This mesmerizing line-up shot of a spot in Cape Town, South Africa originally appeared as the “Perfect Day” feature in SURFER Volume 60, Issue 3. “This time of year, this wave usually isn’t so perfect,” South African photographer Anthony Fox told us of the photo above. “It’s very unusual to have those west swells and a southeast wind. It does get crowded, but when it gets over a certain size the crowd thins out dramatically. I shot those images over a two-day period and the first day was about as big as it can handle, so the crowds were minimal. The tricky part about surfing here is that it’s pretty sharky. Of the last three times I’ve surfed down there, I’ve been chased out twice by a great white.”
Grant “Twiggy” Baker, sending it on a mammoth-sized Mavs wave. The big-wave hellman scored one of the opening spreads of SURFER volume 60, issue 1.
“This image was shot from the Torrey Pines Gliderport during a larger northwest swell in the middle of December last year,” says photographer Todd Glaser, who shot the image above that ran as a “Perfect Day” spread. “This spot is famous for having a deep water canyon, which will take a straight and walled west swell and create A-frame peaks up and down the beach thanks to the refraction underwater. One of the interesting things about this beach, in particular, is it’s a heavy beach break, so depending on who you talk to during the session, one surfer might say he had the best session of his life–like the guy in this photo–and another person might say he broke two boards and didn’t catch a single wave. Everyone’s session is totally different out there.”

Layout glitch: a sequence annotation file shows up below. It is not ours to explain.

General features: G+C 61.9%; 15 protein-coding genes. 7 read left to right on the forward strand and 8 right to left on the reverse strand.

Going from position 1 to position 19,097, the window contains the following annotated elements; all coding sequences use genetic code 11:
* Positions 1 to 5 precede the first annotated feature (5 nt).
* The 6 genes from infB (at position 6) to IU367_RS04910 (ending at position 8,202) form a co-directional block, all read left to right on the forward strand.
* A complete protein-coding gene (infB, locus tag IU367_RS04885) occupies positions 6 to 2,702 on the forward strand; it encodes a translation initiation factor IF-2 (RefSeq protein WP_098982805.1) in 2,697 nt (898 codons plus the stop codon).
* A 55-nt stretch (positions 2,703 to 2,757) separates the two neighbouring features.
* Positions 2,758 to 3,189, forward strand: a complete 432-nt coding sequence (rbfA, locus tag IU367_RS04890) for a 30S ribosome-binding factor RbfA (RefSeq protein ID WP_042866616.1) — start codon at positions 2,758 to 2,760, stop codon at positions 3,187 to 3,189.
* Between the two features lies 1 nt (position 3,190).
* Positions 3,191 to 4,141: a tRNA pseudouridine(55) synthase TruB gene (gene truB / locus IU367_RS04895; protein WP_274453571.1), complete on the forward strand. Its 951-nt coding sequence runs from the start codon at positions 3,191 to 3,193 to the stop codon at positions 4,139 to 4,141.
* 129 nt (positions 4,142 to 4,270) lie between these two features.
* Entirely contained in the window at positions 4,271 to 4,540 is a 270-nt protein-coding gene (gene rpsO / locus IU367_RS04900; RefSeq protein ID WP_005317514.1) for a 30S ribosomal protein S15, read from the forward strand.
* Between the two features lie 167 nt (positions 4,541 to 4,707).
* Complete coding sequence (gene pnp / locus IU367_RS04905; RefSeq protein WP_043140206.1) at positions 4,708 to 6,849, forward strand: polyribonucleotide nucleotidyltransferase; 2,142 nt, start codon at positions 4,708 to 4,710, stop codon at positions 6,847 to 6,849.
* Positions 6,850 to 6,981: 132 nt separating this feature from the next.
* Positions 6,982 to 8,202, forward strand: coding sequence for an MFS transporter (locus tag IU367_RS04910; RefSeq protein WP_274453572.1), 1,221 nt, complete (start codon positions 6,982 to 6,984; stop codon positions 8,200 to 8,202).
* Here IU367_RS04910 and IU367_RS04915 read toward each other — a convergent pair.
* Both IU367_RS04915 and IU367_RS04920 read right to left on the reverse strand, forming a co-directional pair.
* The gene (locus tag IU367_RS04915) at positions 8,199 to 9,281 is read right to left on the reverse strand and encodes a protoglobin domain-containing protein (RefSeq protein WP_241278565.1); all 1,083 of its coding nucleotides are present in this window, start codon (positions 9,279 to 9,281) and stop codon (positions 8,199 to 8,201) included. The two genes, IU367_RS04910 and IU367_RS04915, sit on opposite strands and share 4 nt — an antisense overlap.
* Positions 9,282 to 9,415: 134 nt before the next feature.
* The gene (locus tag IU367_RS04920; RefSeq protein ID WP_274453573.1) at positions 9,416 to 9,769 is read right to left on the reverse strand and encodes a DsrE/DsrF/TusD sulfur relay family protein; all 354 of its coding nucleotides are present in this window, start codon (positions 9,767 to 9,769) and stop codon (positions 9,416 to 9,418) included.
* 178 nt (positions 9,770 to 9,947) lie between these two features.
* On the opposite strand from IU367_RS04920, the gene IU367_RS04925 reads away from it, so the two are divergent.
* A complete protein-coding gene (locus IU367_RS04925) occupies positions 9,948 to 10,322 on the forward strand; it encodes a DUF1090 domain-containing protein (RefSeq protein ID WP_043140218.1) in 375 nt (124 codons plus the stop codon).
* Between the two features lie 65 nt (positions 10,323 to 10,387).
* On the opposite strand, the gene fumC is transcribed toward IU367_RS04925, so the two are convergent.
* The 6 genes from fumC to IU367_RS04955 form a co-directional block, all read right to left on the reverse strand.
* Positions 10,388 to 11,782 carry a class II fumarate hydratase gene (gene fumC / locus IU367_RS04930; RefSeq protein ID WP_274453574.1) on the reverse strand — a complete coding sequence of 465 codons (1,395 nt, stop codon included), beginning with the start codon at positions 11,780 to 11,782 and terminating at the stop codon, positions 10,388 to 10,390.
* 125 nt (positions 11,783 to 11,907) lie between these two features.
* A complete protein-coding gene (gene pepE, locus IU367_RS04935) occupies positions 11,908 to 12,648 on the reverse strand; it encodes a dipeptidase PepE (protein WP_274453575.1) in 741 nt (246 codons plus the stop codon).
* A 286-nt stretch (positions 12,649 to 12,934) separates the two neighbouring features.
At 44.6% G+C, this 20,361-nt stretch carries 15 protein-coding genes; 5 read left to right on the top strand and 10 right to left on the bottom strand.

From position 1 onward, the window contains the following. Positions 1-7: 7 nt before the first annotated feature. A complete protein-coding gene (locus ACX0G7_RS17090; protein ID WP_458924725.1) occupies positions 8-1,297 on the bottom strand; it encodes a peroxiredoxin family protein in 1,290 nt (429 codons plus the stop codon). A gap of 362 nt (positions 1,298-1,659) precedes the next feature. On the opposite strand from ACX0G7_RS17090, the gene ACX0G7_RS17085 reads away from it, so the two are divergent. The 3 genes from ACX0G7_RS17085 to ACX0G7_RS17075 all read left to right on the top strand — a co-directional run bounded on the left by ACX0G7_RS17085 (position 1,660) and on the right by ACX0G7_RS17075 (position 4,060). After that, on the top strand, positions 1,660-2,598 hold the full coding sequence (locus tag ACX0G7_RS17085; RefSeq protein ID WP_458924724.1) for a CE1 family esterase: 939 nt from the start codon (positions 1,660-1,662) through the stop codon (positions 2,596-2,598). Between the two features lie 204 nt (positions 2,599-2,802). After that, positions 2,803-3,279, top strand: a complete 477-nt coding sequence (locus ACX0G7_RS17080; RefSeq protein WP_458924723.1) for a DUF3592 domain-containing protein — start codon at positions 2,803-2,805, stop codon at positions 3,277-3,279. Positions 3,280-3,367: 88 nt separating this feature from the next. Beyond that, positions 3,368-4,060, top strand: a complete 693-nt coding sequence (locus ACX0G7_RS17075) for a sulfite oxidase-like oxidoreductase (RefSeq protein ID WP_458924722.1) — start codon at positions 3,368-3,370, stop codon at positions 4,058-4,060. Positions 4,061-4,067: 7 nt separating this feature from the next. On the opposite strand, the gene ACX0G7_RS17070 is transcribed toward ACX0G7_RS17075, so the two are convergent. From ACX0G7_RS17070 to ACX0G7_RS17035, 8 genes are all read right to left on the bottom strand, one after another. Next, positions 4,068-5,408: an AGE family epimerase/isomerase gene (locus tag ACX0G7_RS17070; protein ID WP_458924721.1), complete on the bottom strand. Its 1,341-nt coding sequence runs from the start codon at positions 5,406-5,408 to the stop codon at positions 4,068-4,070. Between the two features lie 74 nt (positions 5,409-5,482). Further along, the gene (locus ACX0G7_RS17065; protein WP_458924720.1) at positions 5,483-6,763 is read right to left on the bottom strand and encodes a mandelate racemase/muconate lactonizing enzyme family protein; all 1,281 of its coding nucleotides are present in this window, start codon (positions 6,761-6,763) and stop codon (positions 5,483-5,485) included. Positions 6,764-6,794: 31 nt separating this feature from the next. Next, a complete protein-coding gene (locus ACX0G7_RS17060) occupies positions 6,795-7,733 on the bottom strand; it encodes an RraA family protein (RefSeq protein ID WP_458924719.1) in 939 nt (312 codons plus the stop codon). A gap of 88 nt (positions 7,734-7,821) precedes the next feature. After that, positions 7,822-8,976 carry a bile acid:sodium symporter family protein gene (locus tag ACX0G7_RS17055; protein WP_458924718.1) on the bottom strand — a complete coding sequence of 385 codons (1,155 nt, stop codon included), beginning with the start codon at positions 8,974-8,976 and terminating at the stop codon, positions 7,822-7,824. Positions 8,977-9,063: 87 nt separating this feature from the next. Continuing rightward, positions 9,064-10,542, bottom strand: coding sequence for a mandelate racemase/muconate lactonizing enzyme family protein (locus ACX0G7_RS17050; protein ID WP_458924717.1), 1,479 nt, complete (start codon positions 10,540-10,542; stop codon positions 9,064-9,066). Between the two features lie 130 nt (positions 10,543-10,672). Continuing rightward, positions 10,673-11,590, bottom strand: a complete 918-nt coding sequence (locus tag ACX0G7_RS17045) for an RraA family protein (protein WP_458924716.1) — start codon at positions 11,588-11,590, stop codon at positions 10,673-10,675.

In surfing, style is the indefinable quality that separates the good from the great. And when it comes to flawless, unflappably cool, backside barrel-riding, Hawaiian powerhouse Billy Kemper is clearly among the best–which is why we chose this photo as the cover to this year’s style issue.
On the cover of the January 1993 issue of SURFER, Josh Mulcoy is shown doing a stylish backside bottom turn on a dreamy-looking left. The photo was taken during his inaugural trip to Alaska, where he and his fellow travelers lucked into an empty, almost-never-ending pointbreak. Almost three decades after his first visit to the Last Frontier, Mucloy found himself back in Alaska and onto Page One–this time standing in front of a possibly never-before-surfed righthander (which you can read about here)).
This photo of Cliff Kapono originally appeared in our style issue, in the feature titled “Of Perfect Waves and Their Keepers”. Kapono traveled to a certain under-wraps wave and talked to locals about the area’s future, which is on the brink of development.
Ray Collins is a coal-miner-turned-photographer and has become known over the past decade for bringing new angles to oceanic imagery. This shot was featured in a breathtaking photo gallery titled “Ocean Abstracts”, which you can view and gawk at This shot was featured in a breathtaking photo gallery titled “Ocean Abstracts”, which you can view and gawk athere.
Another surreal image from the “Ocean Abstracts” feature, this one shot by East Coast photographer Matt Clark.